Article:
Christen

<<perform an infant baptism>>

A ceremony practiced by some churches where a baby is sprinkled with water and (incorrectly) declared a follower of Jesus Christ. This act on a child’s behalf does not make the baby a Christian – this only comes about by the individual’s choice when they are old enough to understand what they are doing, repent and in faith choose to follow

    We can’t make the decision to                    follow Christ for another

Christ (Rom 10:17; Heb 11:6). Christening is not recorded anywhere in Scripture, and it can lead to the mistaken belief that ‘I was christened as a child so I’m on my way to heaven’ which side-steps the need for a personal trust in the finished work of Jesus Christ for salvation from sin. For those christened as infants, a subsequent ritual, also not mentioned as being practiced in the early church is confirmation, the rite of passage into the full life of the church.

The Scriptural alternative is baby dedication and blessing, when Christian parents declare in a public statement that they will pray for and train their child in the Christian faith,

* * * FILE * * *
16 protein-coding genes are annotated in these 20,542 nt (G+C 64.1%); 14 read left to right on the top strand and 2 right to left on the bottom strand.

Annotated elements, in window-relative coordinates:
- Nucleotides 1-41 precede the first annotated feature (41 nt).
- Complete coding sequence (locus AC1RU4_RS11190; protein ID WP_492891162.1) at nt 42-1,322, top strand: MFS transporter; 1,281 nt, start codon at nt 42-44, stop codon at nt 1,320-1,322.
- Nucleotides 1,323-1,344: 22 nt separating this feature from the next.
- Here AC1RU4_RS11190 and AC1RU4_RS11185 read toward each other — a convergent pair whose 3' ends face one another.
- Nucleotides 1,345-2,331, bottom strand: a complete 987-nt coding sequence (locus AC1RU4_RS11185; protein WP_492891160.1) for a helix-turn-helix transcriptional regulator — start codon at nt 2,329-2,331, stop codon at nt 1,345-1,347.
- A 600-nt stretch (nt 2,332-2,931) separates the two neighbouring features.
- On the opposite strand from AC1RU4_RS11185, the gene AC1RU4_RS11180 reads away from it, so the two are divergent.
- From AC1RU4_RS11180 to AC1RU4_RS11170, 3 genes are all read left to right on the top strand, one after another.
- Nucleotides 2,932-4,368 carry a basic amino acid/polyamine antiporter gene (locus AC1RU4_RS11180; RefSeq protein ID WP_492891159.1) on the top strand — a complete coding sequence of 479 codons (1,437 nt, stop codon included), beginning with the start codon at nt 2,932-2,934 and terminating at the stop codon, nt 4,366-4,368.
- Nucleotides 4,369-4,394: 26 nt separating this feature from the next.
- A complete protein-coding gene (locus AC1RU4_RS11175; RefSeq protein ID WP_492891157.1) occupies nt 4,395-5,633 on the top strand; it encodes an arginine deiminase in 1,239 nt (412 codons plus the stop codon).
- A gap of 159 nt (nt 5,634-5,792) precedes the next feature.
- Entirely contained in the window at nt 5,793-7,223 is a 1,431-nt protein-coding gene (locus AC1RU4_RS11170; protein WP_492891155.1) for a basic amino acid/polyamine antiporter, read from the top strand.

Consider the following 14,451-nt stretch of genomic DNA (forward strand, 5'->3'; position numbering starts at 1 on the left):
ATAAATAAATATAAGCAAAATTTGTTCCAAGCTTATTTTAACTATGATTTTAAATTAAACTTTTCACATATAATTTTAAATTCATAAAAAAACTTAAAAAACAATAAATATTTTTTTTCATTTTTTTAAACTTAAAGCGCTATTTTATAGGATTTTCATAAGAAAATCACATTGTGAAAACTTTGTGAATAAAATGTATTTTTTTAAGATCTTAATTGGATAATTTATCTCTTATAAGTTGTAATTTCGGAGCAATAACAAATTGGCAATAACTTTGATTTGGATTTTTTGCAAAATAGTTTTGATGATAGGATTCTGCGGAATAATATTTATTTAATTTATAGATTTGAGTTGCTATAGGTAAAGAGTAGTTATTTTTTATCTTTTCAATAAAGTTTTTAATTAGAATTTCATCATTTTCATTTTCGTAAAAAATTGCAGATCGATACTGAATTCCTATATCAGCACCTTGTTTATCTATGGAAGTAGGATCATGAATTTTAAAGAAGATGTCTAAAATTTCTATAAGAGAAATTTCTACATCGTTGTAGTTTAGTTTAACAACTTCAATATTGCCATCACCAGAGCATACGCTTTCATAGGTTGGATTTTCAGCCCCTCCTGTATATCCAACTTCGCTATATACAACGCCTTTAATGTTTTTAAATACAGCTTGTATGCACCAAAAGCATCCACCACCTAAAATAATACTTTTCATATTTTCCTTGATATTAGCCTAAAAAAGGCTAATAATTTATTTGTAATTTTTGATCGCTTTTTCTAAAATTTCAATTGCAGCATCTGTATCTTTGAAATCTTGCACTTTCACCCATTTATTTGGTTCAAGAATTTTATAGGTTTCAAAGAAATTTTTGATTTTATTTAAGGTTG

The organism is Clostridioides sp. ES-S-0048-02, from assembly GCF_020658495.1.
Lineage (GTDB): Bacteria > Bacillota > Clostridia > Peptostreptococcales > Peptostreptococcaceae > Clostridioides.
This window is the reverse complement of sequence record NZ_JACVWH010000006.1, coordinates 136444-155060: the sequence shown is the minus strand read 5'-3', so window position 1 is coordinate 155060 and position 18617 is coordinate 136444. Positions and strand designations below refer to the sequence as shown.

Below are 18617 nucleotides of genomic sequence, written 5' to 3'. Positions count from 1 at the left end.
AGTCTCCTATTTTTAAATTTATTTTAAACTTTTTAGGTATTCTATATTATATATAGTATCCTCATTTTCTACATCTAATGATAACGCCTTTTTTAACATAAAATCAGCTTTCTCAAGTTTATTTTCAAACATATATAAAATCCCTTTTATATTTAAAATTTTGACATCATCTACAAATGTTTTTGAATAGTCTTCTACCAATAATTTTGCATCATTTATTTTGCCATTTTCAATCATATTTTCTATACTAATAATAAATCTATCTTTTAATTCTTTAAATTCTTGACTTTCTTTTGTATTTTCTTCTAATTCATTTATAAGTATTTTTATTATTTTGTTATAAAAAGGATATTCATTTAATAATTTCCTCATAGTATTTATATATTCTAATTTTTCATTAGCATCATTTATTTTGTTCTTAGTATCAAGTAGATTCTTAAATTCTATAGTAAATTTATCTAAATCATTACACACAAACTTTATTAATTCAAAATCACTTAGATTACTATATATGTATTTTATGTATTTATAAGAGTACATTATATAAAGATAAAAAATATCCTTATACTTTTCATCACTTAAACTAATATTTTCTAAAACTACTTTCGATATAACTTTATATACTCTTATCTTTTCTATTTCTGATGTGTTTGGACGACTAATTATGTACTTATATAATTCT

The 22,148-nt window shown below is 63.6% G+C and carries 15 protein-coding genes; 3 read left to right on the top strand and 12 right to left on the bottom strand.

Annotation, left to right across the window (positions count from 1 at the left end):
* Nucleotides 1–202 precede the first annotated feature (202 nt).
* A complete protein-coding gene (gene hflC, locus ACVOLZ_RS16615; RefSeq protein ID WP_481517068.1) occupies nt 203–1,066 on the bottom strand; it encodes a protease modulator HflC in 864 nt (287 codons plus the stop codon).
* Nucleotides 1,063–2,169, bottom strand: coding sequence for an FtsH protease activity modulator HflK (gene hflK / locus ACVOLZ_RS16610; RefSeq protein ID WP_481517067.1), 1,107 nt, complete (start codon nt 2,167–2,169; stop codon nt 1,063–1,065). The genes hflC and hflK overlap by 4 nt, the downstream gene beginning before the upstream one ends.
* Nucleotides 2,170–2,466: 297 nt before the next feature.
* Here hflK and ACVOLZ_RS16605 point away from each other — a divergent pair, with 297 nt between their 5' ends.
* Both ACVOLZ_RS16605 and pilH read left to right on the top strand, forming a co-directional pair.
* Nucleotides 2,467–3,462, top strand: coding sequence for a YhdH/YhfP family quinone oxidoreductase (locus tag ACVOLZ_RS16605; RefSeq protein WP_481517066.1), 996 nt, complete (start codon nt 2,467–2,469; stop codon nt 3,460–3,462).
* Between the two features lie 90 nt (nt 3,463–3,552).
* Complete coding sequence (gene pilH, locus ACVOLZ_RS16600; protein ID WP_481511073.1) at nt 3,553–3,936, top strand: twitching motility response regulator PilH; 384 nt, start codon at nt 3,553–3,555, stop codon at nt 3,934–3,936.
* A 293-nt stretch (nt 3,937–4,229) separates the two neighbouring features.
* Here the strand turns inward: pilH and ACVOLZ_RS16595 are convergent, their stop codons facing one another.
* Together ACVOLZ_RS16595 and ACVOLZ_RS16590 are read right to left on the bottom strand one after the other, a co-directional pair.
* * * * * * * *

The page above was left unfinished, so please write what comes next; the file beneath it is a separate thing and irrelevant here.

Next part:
endeavouring to ensure they will accept Christ as Saviour. This reinforces the notion that no church ritual has the power to force this decision; it must be a personal choice. It is

We should pray and strive for the                     salvation of our children

desirable to have close friends (sometimes called ‘Godparents’) who agree to assist with the spiritual development of the young child. Later, the solemn step of baptism is taken by believers who (in some measure) understand the significance of the act by indicating their commitment to follow the Lord.

Even before he was conceived Samuel was dedicated to the Lord – this was followed through on when he was a young child (1 Sam 1:11,27,28). As a baby Jesus was brought to the temple to be dedicated to God; this occurred at the same time as His circumcision (Lk 2:21-38).

See also: baptism (water), Christian, confirm/confirmation, dedicate, godparents

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